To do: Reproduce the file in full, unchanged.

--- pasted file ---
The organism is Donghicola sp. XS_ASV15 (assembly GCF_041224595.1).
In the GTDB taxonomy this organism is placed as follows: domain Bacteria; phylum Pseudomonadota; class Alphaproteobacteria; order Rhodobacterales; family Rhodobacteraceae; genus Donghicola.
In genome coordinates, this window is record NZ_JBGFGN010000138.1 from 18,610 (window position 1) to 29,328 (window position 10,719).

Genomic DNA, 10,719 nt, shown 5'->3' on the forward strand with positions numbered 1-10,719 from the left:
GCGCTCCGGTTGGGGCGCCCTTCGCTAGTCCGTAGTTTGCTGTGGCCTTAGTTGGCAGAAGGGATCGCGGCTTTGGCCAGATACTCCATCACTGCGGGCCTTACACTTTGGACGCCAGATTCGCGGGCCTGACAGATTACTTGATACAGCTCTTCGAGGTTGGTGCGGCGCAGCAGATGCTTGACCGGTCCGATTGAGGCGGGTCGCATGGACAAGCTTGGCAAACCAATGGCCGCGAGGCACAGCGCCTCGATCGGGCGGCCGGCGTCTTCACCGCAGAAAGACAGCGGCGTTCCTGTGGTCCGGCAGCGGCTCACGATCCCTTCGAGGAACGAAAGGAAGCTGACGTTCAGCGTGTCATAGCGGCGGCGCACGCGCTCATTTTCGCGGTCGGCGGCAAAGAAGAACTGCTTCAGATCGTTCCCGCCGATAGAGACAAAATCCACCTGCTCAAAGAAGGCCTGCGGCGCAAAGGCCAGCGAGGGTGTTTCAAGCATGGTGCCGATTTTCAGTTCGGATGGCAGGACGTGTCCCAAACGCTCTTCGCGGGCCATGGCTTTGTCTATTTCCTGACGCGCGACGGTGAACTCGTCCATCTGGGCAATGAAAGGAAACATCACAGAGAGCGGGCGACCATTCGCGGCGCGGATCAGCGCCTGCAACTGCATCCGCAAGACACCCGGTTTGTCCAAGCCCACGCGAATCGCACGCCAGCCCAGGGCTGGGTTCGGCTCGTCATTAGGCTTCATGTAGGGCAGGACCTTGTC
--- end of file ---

The organism is Donghicola sp. XS_ASV15 (assembly GCF_041224595.1).
In the GTDB taxonomy this organism is placed as follows: domain Bacteria; phylum Pseudomonadota; class Alphaproteobacteria; order Rhodobacterales; family Rhodobacteraceae; genus Donghicola.
In genome coordinates, this window is record NZ_JBGFGN010000138.1 from 18,610 (window position 1) to 29,328 (window position 10,719).

Genomic DNA, 10,719 nt, shown 5'->3' on the forward strand with positions numbered 1-10,719 from the left:
GCGCTCCGGTTGGGGCGCCCTTCGCTAGTCCGTAGTTTGCTGTGGCCTTAGTTGGCAGAAGGGATCGCGGCTTTGGCCAGATACTCCATCACTGCGGGCCTTACACTTTGGACGCCAGATTCGCGGGCCTGACAGATTACTTGATACAGCTCTTCGAGGTTGGTGCGGCGCAGCAGATGCTTGACCGGTCCGATTGAGGCGGGTCGCATGGACAAGCTTGGCAAACCAATGGCCGCGAGGCACAGCGCCTCGATCGGGCGGCCGGCGTCTTCACCGCAGAAAGACAGCGGCGTTCCTGTGGTCCGGCAGCGGCTCACGATCCCTTCGAGGAACGAAAGGAAGCTGACGTTCAGCGTGTCATAGCGGCGGCGCACGCGCTCATTTTCGCGGTCGGCGGCAAAGAAGAACTGCTTCAGATCGTTCCCGCCGATAGAGACAAAATCCACCTGCTCAAAGAAGGCCTGCGGCGCAAAGGCCAGCGAGGGTGTTTCAAGCATGGTGCCGATTTTCAGTTCGGATGGCAGGACGTGTCCCAAACGCTCTTCGCGGGCCATGGCTTTGTCTATTTCCTGACGCGCGACGGTGAACTCGTCCATCTGGGCAATGAAAGGAAACATCACAGAGAGCGGGCGACCATTCGCGGCGCGGATCAGCGCCTGCAACTGCATCCGCAAGACACCCGGTTTGTCCAAGCCCACGCGAATCGCACGCCAGCCCAGGGCTGGGTTCGGCTCGTCATTAGGCTTCATGTAGGGCAGGACCTTGTC